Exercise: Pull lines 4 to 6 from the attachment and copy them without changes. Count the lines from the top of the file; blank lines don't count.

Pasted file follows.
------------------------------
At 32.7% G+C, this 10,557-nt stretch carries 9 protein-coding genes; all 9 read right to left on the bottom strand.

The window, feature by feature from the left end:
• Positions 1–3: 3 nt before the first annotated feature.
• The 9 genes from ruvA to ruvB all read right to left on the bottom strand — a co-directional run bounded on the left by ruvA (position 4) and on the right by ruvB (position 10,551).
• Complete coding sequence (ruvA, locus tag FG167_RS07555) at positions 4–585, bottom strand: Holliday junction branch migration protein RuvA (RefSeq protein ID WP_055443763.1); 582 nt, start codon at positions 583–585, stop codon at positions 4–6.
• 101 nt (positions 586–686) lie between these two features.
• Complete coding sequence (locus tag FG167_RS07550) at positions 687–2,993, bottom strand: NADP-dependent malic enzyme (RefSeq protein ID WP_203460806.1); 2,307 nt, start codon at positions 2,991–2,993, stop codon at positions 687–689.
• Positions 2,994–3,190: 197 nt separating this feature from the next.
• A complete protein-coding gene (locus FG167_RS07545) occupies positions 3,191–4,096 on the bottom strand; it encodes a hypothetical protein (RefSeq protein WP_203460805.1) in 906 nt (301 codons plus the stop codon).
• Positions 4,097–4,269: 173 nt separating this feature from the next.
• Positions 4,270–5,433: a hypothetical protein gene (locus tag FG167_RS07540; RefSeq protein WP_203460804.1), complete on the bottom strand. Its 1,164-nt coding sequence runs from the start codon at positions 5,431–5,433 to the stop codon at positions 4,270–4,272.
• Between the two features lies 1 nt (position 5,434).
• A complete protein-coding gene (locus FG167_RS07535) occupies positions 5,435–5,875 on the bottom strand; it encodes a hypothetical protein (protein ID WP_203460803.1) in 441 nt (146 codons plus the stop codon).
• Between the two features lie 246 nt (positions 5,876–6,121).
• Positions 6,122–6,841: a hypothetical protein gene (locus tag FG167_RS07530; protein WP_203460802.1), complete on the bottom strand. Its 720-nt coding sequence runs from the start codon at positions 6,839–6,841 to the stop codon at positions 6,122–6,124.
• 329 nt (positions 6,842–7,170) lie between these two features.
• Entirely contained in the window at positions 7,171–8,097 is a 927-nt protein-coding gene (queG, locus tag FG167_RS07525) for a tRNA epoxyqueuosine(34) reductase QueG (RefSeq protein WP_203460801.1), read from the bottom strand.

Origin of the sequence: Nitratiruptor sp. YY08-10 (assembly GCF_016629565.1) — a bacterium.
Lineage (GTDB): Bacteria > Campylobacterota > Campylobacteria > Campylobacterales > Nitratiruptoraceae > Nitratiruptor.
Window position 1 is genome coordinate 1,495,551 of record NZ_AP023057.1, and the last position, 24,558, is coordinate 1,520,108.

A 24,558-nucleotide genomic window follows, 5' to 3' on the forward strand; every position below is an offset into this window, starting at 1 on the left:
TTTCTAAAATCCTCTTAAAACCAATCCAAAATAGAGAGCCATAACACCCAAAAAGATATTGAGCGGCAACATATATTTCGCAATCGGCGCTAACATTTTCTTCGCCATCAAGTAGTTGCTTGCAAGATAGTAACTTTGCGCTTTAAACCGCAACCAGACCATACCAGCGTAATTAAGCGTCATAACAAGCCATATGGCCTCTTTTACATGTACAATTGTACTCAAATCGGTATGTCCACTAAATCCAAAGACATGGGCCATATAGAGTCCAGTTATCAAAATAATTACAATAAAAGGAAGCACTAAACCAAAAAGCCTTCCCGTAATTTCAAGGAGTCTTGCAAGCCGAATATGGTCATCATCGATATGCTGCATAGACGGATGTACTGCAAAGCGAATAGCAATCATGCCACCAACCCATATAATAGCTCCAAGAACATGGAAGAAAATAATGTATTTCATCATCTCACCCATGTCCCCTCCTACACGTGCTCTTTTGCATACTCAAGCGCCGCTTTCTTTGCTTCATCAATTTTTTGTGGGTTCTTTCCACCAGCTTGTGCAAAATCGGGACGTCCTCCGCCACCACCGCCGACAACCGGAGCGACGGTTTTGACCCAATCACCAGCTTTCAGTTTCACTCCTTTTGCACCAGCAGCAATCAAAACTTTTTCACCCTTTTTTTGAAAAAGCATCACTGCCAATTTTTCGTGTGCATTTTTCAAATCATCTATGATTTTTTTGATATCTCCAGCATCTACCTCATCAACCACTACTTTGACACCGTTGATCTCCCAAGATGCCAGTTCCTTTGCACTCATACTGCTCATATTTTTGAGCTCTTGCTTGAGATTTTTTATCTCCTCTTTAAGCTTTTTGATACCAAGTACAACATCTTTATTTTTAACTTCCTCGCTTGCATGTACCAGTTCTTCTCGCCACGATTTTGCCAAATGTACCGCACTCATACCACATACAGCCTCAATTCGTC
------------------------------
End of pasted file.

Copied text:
• The 9 genes from ruvA to ruvB all read right to left on the bottom strand — a co-directional run bounded on the left by ruvA (position 4) and on the right by ruvB (position 10,551).
• Complete coding sequence (ruvA, locus tag FG167_RS07555) at positions 4–585, bottom strand: Holliday junction branch migration protein RuvA (RefSeq protein ID WP_055443763.1); 582 nt, start codon at positions 583–585, stop codon at positions 4–6.
• 101 nt (positions 586–686) lie between these two features.